Chung says AFC broke election rules ahead of FIFA vote
SEOUL, South Korea (AP) South Korean billionaire Chung Mong-joon has accused the Asian Football Confederation of breaking FIFA election and ethics rules by lobbying for rival candidate Michel Platini in the presidential contest.
The AFC sent letters to officials of member federations urging them to vote for the UEFA president on Feb. 26, Chung said in a news conference on Thursday in Seoul.
”It is an obvious case of election fraud infringing on the basic rights of other presidential candidates,” said Chung, who passed copies of the letters to the chairmen of FIFA’s electoral committee and ethics committee.
Responding to the claim, the AFC said election contenders were required by FIFA rules to seek nominations worldwide, and some Asian voters asked how to show support.
Platini’s campaign was already supported by AFC president Sheikh Salman Bin Ebrahim Al Khalifa of Bahrain, in July even before any Asian official declared an intention to run.
”A growing majority of AFC member associations have also expressed their support for Mr. Platini’s candidacy, based on his credentials to lead world football,” the AFC said in a statement.
Chung launched his bid in Platini’s native France two weeks ago.
The letter revealed by Chung was titled ”Proposal and support of the candidature of Mr. MP for the office of FIFA President.”
It ended with a sentence that read: ”Finally, just for good order, we wish to confirm that the (INSERT NAME ASSOCIATION) is supporting only Mr. MP and, accordingly, we did not sign any other declaration of support for another candidate for the office of the FIFA President.”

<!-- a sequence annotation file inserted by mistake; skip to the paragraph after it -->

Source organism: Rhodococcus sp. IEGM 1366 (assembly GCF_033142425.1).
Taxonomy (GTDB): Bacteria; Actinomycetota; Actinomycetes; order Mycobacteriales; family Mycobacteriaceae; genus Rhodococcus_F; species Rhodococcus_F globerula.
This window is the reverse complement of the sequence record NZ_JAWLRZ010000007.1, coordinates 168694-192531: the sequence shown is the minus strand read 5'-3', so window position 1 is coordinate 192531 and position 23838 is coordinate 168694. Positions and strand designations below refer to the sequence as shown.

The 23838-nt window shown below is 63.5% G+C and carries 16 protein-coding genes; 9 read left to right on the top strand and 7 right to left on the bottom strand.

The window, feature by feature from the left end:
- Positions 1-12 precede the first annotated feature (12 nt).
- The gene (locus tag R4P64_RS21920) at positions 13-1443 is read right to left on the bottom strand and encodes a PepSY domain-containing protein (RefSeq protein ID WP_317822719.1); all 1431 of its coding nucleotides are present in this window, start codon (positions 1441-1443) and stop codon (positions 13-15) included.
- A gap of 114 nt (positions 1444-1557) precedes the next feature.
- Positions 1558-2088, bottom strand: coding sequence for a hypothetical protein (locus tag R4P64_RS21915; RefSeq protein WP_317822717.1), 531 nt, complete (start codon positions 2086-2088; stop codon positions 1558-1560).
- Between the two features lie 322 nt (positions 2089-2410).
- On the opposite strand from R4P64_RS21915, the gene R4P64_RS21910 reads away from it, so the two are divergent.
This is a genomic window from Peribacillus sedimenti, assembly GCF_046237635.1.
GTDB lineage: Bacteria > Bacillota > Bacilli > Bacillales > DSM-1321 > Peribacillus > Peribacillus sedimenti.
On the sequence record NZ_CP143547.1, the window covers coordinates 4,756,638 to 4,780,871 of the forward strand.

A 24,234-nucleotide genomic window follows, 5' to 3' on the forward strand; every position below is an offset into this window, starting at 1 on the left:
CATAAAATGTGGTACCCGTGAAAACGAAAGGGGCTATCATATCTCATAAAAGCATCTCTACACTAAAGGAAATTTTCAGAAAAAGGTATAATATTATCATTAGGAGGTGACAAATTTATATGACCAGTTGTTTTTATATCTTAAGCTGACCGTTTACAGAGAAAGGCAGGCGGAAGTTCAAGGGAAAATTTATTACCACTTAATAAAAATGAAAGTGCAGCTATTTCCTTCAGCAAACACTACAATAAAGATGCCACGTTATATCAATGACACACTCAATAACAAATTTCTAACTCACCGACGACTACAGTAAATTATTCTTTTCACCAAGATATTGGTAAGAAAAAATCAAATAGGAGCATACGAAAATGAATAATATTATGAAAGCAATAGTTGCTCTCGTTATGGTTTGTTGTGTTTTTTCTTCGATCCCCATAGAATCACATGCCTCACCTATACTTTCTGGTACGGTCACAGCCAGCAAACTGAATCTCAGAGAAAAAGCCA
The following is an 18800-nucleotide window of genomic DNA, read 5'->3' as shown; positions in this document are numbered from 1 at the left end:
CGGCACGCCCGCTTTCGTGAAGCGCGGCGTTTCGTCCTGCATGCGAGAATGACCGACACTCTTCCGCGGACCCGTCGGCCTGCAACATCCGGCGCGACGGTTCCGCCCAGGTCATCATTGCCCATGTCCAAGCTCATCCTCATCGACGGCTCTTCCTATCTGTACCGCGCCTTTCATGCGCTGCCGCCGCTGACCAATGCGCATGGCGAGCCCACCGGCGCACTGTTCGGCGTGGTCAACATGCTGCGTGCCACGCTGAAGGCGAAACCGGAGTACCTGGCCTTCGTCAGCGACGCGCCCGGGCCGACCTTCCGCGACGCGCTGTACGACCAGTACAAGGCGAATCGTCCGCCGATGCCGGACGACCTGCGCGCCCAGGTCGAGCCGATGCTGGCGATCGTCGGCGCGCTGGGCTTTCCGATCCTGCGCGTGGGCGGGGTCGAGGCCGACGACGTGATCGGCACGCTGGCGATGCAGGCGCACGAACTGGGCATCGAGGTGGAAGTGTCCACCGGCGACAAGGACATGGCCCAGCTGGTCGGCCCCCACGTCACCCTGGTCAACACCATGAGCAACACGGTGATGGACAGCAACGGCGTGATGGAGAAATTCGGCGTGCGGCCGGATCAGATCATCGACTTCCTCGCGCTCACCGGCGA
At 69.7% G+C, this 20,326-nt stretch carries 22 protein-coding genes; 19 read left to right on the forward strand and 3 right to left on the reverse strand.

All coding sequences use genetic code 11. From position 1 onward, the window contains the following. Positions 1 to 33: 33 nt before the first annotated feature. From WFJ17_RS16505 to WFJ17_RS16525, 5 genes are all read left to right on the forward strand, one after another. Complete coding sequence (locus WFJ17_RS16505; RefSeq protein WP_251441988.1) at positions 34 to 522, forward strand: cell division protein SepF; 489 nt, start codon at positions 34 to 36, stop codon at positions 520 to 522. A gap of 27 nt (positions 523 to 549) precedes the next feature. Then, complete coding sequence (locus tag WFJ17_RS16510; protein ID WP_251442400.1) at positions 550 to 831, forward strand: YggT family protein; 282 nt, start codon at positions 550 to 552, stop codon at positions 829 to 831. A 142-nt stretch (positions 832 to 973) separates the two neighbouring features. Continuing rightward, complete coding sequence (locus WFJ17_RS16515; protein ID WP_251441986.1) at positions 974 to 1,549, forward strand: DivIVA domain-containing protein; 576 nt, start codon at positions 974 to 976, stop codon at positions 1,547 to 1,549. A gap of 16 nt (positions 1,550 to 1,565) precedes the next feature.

The letters were addressed to FIFA secretary general Jerome Valcke.
Chung argued that the initials ”MP” referred to Platini, and that the letter was designed as a form for federations to fill out to express their support for Platini. He said the letter was sent to the offices of all AFC member states except for South Korea and Jordan, the home countries of himself and potential candidate Prince Ali bin al-Hussein.
The upcoming election will replace current chief Sepp Blatter, who announced his departure amid mounting pressure to reform after widespread allegations of corruption within FIFA ranks.
Chung, the billionaire scion of the Hyundai business group, was a FIFA vice president for 17 years, and was once considered a candidate to succeed Blatter before losing his seat in 2011, to Prince Ali.
He was a key figure in helping South Korea land the right to co-host the 2002 World Cup with Japan, and has been a longtime critic of Blatter, whom he described in a memoir published in 2011 as a dictatorial ”little brat.”